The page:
I played D&D in the 80's and was told that PF was eerily similar and that I should hop in and swim.
Well, I went and bought the Beginner's Box and have been doing a lot of research online, including YouTube videos, and have become a bit familiar with the game again.
My 13 year-old and I are trying to play the adventure in the GM book that came with the box, and I made a character that he could control and I am the GM. Not a perfect set up, but it's still pretty fun for us. We are actively recruiting some of his friends, who seem interested, but we just got the game last week.
Since we haven't played it much yet, (about 5 hours) we still run back to the rule book a lot. I try to make the choices fun for him, and invent consequences for re-trying things. For instance, when he got to the glowing fountain, he took a drink, like the result, so he drank again. I then instituted a -1 penalty to each consecutive attempt. I also prompted him that he didn't need to fight everyone all the time and that talking could work. (With only two charactes, those 5 goblins would be difficult to beat!)
I was wondering if there are any quick reference sheets out there that I could print off that show all the choices that characters have when entering a room, combat, or post-combat. Typically, we just use perception and hope for the best, but I know that there are other things that can be done, but it's bothersome to keep heading back to the rule book. Combat options and the different saves and their applications on a card would be handy, too.
Basically, I'm looking for an assortment of quick reference cards that would speed up our play.
P.S. As GM, is it allowable to 'assist' characters when they are under-manned? My son is only using two characters, one of which is an elf-rogue, and I think they will not survive to the end. Can I adjust the AC of the creatures to give him a better chance, or is that not allowed?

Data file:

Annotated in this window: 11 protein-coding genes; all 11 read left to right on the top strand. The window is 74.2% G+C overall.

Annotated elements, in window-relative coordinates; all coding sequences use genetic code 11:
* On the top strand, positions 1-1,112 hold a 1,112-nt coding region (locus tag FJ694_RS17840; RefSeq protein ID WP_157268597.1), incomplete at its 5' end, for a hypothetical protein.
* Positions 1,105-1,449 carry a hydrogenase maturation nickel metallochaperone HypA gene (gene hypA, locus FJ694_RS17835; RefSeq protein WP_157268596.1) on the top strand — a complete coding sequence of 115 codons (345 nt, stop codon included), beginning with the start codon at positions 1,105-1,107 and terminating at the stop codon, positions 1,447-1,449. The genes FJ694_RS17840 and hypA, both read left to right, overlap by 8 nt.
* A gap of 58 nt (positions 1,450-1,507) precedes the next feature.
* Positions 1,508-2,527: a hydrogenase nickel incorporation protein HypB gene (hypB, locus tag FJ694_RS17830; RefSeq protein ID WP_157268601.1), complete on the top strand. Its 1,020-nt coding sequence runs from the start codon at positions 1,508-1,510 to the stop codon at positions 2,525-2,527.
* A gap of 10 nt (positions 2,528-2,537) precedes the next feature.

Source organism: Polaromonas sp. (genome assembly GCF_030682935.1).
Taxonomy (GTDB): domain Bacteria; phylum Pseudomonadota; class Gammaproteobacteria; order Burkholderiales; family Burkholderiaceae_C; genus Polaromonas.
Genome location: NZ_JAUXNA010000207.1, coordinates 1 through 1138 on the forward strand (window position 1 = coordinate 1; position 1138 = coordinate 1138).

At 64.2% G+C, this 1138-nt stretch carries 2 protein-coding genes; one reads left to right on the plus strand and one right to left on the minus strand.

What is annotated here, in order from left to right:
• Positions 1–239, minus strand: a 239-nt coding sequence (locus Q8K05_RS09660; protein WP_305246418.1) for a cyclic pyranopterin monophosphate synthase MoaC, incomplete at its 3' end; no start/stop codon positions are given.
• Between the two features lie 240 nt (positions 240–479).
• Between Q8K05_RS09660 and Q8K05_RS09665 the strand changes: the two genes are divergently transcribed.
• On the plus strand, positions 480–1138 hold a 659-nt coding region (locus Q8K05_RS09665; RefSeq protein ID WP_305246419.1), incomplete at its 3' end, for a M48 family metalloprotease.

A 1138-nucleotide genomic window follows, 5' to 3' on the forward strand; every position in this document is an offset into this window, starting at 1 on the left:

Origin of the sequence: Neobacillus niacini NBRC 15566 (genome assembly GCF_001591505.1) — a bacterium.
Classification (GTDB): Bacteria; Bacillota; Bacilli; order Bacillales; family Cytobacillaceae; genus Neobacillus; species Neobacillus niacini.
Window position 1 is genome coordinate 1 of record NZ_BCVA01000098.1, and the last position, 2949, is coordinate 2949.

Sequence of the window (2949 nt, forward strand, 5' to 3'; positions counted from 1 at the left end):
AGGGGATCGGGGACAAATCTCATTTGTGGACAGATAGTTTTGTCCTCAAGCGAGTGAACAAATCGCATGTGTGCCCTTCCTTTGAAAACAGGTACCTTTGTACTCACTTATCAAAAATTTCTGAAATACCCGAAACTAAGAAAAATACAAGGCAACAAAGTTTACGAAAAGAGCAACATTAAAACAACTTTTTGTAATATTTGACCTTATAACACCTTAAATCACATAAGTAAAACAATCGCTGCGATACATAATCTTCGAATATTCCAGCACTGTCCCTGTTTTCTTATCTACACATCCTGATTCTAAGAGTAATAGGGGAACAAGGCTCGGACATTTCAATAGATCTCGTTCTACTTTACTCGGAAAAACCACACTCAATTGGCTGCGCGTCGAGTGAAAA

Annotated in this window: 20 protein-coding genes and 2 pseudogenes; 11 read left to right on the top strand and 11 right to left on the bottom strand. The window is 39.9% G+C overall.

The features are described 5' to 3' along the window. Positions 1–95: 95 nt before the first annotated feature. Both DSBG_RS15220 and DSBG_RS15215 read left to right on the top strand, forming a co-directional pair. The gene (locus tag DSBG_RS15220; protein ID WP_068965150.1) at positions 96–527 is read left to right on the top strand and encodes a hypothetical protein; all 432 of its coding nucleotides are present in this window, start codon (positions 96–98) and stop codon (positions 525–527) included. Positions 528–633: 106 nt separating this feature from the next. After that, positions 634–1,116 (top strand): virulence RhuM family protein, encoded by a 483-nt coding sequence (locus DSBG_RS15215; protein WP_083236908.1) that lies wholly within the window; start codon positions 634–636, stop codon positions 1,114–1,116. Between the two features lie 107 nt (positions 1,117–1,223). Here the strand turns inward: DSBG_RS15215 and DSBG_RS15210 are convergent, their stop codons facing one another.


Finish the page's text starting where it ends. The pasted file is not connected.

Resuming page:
Hello Turf--welcome back into the fold!
- Honestly I'm not familiar with any per se. Perception is always a key skill when deciding what actions to take.
Typically if there is anything interesting to discover it is written in the information for a particular module. If there is nothing in the room though, it usually doesn't provoke any investigation or action.
However, that is not to say that you, as a DM, can't adlib or throw in some GM fiat to enhance an encounter on the fly.
For instance if there is a strange blood-red iron pot in the center of the room or mystical etchings on the walls, these interesting items will almost always draw attention and prompt investigation. If you really want to have fun, put a bunch of levers on a wall and have them made loud clicking sounds and thunderous booms in the distance when pulled--even if *YOU* as the DM have no intention of the levers doing anything. OR go-ahead and make them do-something, like rotate a nearby room or open and close doors.
Before you run an existing module (or make you're own), you can add your own minor details like these to make an encounter more interesting. Check out a site like John's D&D tools to generator random sounds, odors or trinkets to appear in your game for your players to check out.
You can absolutely assist your players/characters in various ways, but you may not want to always do it. If you know before hand that an adventure is made for 4 PCs, but you only have 2, then its normal to reduce the number of monsters or weaken them a bit.
It's also okay to occassionaly "fudge" a roll behind the screen to reduce a fatal blow or have it miss entirely or otherwise have some fortutious event happen like a ceiling collapsing on a group of monsters that are overwhelming the PCs.
However, you want to make sure you don't destroy the illusion of control or remove the threat of character death that makes the game exciting in the first place.
It's all about having fun, so whatever works best for you and your players is the "RIGHT" way to play.
Good luck with your new group!
I came up with some spell cards for Clerics and Wizards. Basically the player has the cards that are available to him/her and chooses what's available to cast. When a spell is cast, the card is discarded. I've found it really helps to keep things moving.
The Cleric cards are posted online at conradrpg.com. That's a personal site where I'm posting my pathfinder beginner box stuff that I come up with for others to use.